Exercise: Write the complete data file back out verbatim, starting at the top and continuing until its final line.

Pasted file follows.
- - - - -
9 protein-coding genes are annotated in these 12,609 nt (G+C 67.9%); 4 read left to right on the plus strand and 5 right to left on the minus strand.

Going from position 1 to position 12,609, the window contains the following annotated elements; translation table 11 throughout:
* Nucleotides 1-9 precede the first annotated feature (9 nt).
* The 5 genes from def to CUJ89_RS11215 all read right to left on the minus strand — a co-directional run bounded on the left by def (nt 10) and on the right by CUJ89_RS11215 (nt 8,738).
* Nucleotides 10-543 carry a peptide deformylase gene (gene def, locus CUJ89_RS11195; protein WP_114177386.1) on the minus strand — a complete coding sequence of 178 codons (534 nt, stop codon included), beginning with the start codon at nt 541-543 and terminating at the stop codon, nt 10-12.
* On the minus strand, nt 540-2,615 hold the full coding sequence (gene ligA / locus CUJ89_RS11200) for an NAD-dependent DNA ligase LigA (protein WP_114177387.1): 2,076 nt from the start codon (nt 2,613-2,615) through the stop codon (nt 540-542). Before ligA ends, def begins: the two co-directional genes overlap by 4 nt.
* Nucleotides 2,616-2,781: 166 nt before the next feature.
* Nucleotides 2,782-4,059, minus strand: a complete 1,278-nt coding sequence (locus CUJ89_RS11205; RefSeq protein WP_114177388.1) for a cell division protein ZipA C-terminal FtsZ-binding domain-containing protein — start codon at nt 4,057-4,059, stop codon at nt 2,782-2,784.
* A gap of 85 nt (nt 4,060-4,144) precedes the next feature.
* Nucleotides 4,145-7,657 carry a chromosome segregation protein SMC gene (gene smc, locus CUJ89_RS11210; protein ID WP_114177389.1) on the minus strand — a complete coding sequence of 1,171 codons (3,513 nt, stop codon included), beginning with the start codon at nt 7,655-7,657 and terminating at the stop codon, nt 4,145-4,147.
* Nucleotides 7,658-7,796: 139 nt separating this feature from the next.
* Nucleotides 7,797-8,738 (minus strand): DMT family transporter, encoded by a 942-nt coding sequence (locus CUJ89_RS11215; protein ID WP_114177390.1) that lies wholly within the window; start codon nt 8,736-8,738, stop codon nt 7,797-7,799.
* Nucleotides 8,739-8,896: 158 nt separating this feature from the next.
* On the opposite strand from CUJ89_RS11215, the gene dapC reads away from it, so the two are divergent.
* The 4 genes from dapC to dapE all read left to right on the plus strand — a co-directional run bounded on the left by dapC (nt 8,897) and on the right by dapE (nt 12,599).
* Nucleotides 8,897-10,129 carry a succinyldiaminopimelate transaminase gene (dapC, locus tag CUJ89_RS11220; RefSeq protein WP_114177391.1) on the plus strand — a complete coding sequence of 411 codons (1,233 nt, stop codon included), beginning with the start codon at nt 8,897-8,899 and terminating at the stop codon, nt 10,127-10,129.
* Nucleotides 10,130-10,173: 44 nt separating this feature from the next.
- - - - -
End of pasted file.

9 protein-coding genes are annotated in these 12,609 nt (G+C 67.9%); 4 read left to right on the plus strand and 5 right to left on the minus strand.

Going from position 1 to position 12,609, the window contains the following annotated elements; translation table 11 throughout:
* Nucleotides 1-9 precede the first annotated feature (9 nt).
* The 5 genes from def to CUJ89_RS11215 all read right to left on the minus strand — a co-directional run bounded on the left by def (nt 10) and on the right by CUJ89_RS11215 (nt 8,738).
* Nucleotides 10-543 carry a peptide deformylase gene (gene def, locus CUJ89_RS11195; protein WP_114177386.1) on the minus strand — a complete coding sequence of 178 codons (534 nt, stop codon included), beginning with the start codon at nt 541-543 and terminating at the stop codon, nt 10-12.
* On the minus strand, nt 540-2,615 hold the full coding sequence (gene ligA / locus CUJ89_RS11200) for an NAD-dependent DNA ligase LigA (protein WP_114177387.1): 2,076 nt from the start codon (nt 2,613-2,615) through the stop codon (nt 540-542). Before ligA ends, def begins: the two co-directional genes overlap by 4 nt.
* Nucleotides 2,616-2,781: 166 nt before the next feature.
* Nucleotides 2,782-4,059, minus strand: a complete 1,278-nt coding sequence (locus CUJ89_RS11205; RefSeq protein WP_114177388.1) for a cell division protein ZipA C-terminal FtsZ-binding domain-containing protein — start codon at nt 4,057-4,059, stop codon at nt 2,782-2,784.
* A gap of 85 nt (nt 4,060-4,144) precedes the next feature.
* Nucleotides 4,145-7,657 carry a chromosome segregation protein SMC gene (gene smc, locus CUJ89_RS11210; protein ID WP_114177389.1) on the minus strand — a complete coding sequence of 1,171 codons (3,513 nt, stop codon included), beginning with the start codon at nt 7,655-7,657 and terminating at the stop codon, nt 4,145-4,147.
* Nucleotides 7,658-7,796: 139 nt separating this feature from the next.
* Nucleotides 7,797-8,738 (minus strand): DMT family transporter, encoded by a 942-nt coding sequence (locus CUJ89_RS11215; protein ID WP_114177390.1) that lies wholly within the window; start codon nt 8,736-8,738, stop codon nt 7,797-7,799.
* Nucleotides 8,739-8,896: 158 nt separating this feature from the next.
* On the opposite strand from CUJ89_RS11215, the gene dapC reads away from it, so the two are divergent.
* The 4 genes from dapC to dapE all read left to right on the plus strand — a co-directional run bounded on the left by dapC (nt 8,897) and on the right by dapE (nt 12,599).
* Nucleotides 8,897-10,129 carry a succinyldiaminopimelate transaminase gene (dapC, locus tag CUJ89_RS11220; RefSeq protein WP_114177391.1) on the plus strand — a complete coding sequence of 411 codons (1,233 nt, stop codon included), beginning with the start codon at nt 8,897-8,899 and terminating at the stop codon, nt 10,127-10,129.
* Nucleotides 10,130-10,173: 44 nt separating this feature from the next.